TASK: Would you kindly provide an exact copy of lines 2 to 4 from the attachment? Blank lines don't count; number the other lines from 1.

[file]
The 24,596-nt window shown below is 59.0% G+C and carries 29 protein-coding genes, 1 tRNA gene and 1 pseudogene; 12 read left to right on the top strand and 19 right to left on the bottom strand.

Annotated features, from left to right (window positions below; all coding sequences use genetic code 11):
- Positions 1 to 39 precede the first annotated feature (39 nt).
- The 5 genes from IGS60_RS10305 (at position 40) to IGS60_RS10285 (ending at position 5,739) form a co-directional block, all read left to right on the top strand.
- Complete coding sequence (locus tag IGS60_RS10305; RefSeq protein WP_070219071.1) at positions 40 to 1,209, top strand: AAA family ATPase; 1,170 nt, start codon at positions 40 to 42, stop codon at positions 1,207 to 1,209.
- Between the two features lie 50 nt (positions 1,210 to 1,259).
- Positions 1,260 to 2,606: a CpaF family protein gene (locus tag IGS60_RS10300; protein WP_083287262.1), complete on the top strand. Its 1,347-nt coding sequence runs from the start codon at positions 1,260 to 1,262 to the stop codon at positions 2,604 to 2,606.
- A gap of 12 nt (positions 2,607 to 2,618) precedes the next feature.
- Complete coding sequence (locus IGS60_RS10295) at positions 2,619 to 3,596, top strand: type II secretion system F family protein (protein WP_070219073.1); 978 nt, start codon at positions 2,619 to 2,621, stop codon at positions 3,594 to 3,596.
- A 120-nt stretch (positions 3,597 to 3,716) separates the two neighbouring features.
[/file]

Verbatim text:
Annotated features, from left to right (window positions below; all coding sequences use genetic code 11):
- Positions 1 to 39 precede the first annotated feature (39 nt).
- The 5 genes from IGS60_RS10305 (at position 40) to IGS60_RS10285 (ending at position 5,739) form a co-directional block, all read left to right on the top strand.